Something else, and it had to do with tone. I remember the Republicans in Tampa bashing the president, hard, but not the entire Democratic Party. In Charlotte they bashed Mitt Romney, but they bashed the Republican Party harder. If this doesn't strike you as somewhat unsettling, then you must want another four years of all war all the time between the parties. I don't think the American people want that. Because, actually, they're not extreme.It's true, you know. The party that cried for a new tone in American politics after tragic events in the news appeared to be motivated by political expression is the very one tossing around slurs against the other party ever so lightly and most importantly, in front of cameras and microphones so that the maximum coverage will happen. Nazi is a favorite slur against Republicans by Democrats. It is their go-to hate speech term when the unhinged party members want to shout down opposition. Think about this: of the three very public incidents of the usage of this slur spotlighted in media coverage, one participant was the head of the California state Democratic party and one was the top man in the South Carolina Democratic party. The other person - a woman- was a delegate to the convention.
Leading by example, right, Mr. Chairmen?
I think the reason for all the hysterical nastiness coming from the Democratic convention is the realization that their candidate is not doing too well at this point in his bid for re-election. Just before his acceptation speech was to be delivered, Barack Obama was briefed on the latest economic numbers to be released Friday morning showing the progress made in August. To say it is a disappointing report explains the lackluster type of delivery Obama put into his speech Thursday night as the convention closed.
As is their job, the folks at the White House are trying mightily to put a positive spin on the non-existent good news in this report. You can read their statement HERE .
The election remains very close in polling results. Mitt Romney received a modest bounce after the Republican convention and President Obama may well receive one, too. It is interesting, however, the immediate reaction from those listening to Obama's speech. Almost to a person, the criticism was swift and the conclusion was that the speech probably didn't close the deal for him outside the convention hall. The party's base were the attendees of the convention - as is always the case for any political convention - and Obama will get their votes. It is the votes of the Independent voter that Obama must chase as they are steadily and certainly moving to Mitt Romney in their support.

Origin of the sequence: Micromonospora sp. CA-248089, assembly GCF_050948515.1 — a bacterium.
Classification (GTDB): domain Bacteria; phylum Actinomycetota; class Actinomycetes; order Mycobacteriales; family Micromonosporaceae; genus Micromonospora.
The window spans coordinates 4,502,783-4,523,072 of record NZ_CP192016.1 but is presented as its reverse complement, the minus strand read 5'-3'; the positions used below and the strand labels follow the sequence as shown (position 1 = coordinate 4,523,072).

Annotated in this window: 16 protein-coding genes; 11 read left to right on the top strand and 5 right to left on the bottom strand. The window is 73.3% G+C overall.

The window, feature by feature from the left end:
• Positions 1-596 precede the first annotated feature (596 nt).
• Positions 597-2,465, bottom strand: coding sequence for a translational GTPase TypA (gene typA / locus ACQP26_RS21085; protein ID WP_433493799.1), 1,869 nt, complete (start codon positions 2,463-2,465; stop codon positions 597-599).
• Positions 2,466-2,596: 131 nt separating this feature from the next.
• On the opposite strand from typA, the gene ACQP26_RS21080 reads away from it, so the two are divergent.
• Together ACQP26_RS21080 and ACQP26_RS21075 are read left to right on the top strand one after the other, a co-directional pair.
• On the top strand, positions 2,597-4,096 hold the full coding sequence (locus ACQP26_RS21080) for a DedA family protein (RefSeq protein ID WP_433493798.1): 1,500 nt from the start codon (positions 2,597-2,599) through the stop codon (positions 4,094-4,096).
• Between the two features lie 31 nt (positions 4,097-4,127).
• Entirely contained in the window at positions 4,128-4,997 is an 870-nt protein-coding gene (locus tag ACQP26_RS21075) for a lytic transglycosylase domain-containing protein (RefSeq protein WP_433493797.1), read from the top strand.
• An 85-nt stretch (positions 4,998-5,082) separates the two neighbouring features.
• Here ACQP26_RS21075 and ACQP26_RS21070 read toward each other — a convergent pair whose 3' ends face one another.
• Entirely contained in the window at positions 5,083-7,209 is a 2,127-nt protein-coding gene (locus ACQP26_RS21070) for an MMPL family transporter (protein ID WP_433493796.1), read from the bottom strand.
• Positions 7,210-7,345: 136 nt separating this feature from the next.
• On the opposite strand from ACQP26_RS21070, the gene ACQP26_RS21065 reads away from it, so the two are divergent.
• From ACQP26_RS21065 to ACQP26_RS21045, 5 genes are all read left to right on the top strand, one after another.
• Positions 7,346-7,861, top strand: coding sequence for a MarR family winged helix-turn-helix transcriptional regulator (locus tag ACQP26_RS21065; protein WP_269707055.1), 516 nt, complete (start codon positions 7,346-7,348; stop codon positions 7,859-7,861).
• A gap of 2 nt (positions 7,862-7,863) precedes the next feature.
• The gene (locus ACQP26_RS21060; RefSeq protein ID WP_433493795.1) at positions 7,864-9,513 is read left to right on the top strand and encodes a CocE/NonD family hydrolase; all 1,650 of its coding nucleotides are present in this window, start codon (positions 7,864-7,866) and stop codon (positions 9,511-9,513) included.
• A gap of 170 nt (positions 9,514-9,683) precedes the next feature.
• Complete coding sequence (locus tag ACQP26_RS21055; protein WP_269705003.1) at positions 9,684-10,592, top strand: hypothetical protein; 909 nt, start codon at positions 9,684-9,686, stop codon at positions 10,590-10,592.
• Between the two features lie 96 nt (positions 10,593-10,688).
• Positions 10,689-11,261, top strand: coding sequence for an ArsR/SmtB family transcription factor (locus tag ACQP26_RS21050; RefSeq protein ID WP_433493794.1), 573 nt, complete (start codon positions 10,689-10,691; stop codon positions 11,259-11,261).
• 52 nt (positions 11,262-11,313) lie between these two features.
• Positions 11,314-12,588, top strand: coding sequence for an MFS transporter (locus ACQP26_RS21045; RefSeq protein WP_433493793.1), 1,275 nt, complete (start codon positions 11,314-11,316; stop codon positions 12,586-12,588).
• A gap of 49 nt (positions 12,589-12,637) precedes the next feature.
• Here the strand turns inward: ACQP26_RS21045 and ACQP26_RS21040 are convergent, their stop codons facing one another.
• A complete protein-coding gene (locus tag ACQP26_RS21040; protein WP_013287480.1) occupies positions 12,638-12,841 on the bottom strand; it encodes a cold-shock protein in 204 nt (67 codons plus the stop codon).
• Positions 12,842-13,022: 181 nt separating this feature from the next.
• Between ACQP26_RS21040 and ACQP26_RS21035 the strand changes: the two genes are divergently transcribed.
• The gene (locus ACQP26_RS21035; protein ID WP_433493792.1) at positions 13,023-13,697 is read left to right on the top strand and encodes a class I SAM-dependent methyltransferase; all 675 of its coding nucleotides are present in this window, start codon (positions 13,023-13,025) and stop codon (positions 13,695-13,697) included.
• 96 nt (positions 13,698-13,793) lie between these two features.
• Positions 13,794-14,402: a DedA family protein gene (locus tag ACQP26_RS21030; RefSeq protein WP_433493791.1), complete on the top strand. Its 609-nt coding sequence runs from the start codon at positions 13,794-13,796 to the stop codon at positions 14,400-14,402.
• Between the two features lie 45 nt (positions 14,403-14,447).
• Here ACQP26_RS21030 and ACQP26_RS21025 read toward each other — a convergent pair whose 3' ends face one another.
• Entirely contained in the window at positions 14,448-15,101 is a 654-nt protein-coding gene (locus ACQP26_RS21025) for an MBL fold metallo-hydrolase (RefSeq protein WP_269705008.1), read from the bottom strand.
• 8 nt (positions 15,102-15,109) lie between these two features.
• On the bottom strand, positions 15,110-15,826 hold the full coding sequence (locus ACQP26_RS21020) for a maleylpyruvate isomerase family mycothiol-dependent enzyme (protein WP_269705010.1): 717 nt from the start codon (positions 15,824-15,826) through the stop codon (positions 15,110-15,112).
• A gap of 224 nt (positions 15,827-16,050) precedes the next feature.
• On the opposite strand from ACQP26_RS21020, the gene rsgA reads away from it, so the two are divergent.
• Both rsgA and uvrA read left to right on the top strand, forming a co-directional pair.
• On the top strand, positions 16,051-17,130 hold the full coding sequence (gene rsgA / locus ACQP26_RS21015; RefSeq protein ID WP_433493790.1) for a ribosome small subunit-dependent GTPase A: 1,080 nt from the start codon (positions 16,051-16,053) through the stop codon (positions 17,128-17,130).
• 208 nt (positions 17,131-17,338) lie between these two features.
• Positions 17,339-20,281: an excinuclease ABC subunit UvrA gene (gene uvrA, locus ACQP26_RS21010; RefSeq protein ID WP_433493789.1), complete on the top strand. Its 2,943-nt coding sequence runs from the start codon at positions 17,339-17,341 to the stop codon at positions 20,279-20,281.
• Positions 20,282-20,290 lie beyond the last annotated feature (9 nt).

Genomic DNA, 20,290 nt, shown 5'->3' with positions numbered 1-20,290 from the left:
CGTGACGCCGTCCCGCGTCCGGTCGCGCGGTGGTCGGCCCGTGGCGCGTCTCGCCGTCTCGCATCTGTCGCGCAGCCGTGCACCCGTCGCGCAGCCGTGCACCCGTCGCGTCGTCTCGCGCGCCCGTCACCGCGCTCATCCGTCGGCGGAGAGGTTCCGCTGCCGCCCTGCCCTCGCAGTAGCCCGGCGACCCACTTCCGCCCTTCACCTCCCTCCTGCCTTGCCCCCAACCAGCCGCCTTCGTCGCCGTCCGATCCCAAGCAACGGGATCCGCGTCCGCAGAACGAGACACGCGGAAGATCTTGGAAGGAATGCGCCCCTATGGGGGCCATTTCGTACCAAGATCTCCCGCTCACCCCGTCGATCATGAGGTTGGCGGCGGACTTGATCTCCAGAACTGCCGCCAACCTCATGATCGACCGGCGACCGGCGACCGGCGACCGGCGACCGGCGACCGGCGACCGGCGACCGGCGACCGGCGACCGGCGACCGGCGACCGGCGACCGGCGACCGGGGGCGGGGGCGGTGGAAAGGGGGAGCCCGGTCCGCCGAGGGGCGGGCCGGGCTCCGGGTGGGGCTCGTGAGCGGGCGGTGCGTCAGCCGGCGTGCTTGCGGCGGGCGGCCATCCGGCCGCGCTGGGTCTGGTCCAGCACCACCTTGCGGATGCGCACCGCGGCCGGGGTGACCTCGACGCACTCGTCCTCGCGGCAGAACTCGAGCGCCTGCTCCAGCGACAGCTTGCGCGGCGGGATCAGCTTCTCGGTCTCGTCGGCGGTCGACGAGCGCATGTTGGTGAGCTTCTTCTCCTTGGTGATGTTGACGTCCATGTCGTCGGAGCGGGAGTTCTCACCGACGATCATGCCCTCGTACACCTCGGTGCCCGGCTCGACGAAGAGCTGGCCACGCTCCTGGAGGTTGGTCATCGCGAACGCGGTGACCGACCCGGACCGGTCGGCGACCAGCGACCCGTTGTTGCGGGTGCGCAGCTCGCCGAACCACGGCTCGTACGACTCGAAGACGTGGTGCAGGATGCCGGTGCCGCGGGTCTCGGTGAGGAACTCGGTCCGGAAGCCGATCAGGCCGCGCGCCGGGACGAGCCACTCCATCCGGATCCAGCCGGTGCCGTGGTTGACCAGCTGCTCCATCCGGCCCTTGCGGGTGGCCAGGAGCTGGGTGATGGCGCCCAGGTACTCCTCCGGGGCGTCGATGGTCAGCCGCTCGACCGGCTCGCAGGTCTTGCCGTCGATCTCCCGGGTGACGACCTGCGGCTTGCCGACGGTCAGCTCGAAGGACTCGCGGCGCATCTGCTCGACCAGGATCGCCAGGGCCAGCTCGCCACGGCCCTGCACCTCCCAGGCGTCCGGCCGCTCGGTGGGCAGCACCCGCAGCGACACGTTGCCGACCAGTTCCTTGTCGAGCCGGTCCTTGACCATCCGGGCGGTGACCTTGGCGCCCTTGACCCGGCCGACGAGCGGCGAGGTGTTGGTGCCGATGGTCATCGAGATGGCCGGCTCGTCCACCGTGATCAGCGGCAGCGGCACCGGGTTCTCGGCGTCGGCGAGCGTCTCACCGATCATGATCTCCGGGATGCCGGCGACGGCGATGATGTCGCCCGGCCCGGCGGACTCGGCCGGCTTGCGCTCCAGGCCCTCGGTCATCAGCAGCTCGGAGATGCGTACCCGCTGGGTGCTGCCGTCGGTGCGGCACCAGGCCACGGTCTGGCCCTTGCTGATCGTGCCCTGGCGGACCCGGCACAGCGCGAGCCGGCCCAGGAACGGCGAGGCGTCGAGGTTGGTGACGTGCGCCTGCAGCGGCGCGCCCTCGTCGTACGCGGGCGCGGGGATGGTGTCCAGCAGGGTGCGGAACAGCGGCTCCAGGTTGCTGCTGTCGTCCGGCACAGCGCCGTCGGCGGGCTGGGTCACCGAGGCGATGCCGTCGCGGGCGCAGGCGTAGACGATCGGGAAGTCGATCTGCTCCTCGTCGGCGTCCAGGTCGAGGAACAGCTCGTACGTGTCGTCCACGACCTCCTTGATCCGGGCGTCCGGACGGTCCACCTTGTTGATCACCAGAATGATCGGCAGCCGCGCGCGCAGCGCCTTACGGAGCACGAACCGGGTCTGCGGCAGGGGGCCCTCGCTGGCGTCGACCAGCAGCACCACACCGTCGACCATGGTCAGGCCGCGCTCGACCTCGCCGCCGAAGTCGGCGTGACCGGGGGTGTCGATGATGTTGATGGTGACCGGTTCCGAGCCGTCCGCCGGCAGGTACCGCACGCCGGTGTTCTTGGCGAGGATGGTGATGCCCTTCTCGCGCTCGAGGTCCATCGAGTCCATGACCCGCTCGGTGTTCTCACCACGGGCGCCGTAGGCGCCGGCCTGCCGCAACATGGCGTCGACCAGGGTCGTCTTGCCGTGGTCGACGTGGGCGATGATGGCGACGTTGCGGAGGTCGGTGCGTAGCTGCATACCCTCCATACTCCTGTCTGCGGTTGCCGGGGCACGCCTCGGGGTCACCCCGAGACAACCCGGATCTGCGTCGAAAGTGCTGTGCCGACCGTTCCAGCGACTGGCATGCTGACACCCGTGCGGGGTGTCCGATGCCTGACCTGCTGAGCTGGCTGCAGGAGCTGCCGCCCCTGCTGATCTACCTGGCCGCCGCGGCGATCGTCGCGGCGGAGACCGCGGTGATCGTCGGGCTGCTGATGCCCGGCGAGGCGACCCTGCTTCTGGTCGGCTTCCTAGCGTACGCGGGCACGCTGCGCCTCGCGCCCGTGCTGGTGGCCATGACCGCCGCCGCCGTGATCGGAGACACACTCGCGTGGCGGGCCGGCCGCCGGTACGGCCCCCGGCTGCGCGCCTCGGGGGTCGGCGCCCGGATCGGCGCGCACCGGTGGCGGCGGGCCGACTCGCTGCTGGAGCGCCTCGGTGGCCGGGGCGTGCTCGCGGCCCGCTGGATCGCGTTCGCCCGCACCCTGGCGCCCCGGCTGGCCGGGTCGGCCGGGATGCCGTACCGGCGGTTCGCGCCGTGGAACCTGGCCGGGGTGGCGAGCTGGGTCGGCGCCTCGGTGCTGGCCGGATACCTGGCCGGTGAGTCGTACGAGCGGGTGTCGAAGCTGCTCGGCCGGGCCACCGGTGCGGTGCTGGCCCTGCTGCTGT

Here is Governor Jindal's statement after the conclusion of President Obama's speech:
“Americans across the country know that they're not better off today than they were four years ago. No amount of lofty rhetoric, promises of hope, or appeals for more time can make up for three and a half years of disastrous economic policies that have left millions of people out of work, underwater on their mortgages, and struggling to stay out of poverty. Our country needs and deserves better -- and that demands new leadership in the White House. Mitt Romney knows what it takes to create jobs and grow the economy, and he has the experience and the plan our country needs to get back on track.”
The Romney campaign has announced a blitz of commercials to be run beginning Friday in key swing states. Each state has a theme catering to their voters' top concern.
The ads, titled “A Better Future” and focused on President Obama’s economic record, are running in Colorado, Florida, Iowa, Nevada, New Hampshire, North Carolina, Ohio and Virginia.We are in full campaign territory now from both campaigns. This is the mad dash to the finish time. Take a deep breath and focus on election day.
The spots, which zoom in on different aspects of the dueling Romney and Obama economic plans for the country, repeat a theme at last week's Republican convention: America is not better off than when Obama took office.
The individual ads, which vary across the states, focus on Obama’s cuts to defense, government regulations, energy policy, the housing collapse, the deficit, and manufacturing.